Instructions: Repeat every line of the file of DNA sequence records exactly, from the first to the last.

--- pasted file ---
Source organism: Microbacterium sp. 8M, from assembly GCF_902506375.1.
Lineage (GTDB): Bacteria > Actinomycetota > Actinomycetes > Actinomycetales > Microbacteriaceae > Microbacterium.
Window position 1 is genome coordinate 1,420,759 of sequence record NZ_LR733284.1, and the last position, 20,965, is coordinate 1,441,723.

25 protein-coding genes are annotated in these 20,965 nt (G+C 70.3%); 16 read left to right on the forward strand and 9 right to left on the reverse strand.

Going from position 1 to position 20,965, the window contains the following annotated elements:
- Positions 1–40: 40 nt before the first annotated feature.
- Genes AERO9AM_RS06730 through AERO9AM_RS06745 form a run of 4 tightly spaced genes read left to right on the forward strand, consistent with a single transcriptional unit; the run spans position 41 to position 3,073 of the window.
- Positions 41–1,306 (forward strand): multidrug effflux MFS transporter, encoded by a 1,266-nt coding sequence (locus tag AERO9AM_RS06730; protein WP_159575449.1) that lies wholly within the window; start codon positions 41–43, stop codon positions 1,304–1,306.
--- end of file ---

Source organism: Microbacterium sp. 8M, from assembly GCF_902506375.1.
Lineage (GTDB): Bacteria > Actinomycetota > Actinomycetes > Actinomycetales > Microbacteriaceae > Microbacterium.
Window position 1 is genome coordinate 1,420,759 of sequence record NZ_LR733284.1, and the last position, 20,965, is coordinate 1,441,723.

25 protein-coding genes are annotated in these 20,965 nt (G+C 70.3%); 16 read left to right on the forward strand and 9 right to left on the reverse strand.

Going from position 1 to position 20,965, the window contains the following annotated elements:
- Positions 1–40: 40 nt before the first annotated feature.
- Genes AERO9AM_RS06730 through AERO9AM_RS06745 form a run of 4 tightly spaced genes read left to right on the forward strand, consistent with a single transcriptional unit; the run spans position 41 to position 3,073 of the window.
- Positions 41–1,306 (forward strand): multidrug effflux MFS transporter, encoded by a 1,266-nt coding sequence (locus tag AERO9AM_RS06730; protein WP_159575449.1) that lies wholly within the window; start codon positions 41–43, stop codon positions 1,304–1,306.